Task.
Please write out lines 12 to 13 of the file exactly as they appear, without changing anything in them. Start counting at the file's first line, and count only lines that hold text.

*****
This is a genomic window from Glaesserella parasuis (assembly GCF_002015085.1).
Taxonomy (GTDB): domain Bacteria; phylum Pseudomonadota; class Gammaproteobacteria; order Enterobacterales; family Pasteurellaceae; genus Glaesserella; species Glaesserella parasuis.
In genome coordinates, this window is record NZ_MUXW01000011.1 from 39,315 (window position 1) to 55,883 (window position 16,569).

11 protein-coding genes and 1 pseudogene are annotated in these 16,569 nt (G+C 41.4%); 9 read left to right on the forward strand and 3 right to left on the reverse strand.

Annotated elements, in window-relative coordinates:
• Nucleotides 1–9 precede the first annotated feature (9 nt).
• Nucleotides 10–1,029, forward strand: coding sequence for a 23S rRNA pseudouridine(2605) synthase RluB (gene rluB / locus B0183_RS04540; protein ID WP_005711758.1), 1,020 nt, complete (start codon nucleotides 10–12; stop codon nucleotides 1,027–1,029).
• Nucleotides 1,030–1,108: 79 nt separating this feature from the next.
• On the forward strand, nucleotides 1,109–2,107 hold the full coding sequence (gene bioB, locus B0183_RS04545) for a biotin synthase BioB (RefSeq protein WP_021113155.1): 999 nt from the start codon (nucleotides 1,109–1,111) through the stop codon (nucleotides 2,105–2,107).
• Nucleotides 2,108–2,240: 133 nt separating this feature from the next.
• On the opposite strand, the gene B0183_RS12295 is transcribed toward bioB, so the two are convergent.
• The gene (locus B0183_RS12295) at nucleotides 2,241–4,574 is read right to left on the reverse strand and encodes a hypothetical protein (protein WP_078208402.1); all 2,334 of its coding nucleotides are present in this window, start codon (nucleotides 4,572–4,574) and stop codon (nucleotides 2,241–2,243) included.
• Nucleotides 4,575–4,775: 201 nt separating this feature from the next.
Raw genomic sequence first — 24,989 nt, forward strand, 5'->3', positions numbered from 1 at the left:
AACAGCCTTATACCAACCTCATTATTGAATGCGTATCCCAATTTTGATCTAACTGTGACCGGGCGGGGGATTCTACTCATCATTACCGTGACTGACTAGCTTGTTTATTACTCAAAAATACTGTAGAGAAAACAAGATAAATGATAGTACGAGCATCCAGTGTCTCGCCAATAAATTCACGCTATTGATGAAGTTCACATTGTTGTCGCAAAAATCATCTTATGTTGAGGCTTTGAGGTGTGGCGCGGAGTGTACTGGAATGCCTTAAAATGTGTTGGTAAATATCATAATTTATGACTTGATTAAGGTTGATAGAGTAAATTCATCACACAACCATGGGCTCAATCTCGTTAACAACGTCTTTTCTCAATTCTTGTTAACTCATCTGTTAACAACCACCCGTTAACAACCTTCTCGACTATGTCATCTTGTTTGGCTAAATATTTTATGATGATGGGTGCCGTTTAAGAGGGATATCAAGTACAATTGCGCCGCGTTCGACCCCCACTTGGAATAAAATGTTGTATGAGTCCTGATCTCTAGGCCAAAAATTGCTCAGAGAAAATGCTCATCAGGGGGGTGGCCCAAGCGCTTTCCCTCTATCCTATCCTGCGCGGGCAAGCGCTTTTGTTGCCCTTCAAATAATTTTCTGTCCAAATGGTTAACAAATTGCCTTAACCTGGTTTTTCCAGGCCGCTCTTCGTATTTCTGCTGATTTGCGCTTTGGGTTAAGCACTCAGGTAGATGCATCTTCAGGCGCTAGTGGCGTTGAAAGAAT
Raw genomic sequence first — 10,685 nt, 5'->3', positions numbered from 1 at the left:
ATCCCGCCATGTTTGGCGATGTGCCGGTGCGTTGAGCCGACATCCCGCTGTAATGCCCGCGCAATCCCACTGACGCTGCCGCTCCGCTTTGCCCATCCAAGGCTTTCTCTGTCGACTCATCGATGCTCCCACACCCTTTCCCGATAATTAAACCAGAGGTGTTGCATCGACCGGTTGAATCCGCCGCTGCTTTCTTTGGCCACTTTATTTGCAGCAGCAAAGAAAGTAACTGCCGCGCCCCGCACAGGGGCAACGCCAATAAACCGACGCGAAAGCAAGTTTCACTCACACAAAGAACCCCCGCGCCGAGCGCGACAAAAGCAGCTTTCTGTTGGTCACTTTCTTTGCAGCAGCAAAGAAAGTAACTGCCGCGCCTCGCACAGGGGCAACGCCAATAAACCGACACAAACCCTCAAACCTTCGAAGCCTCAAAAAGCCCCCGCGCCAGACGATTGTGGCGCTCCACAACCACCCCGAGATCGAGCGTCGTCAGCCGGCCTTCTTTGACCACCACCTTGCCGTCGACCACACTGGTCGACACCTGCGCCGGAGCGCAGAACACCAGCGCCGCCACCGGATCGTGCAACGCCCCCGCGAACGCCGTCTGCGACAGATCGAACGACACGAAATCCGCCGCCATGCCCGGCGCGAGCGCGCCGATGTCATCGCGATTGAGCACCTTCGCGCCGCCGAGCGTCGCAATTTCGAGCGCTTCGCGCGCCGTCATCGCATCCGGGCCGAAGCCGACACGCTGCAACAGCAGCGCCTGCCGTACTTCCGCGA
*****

• The gene (locus B0183_RS12295) at nucleotides 2,241–4,574 is read right to left on the reverse strand and encodes a hypothetical protein (protein WP_078208402.1); all 2,334 of its coding nucleotides are present in this window, start codon (nucleotides 4,572–4,574) and stop codon (nucleotides 2,241–2,243) included.
• Nucleotides 4,575–4,775: 201 nt separating this feature from the next.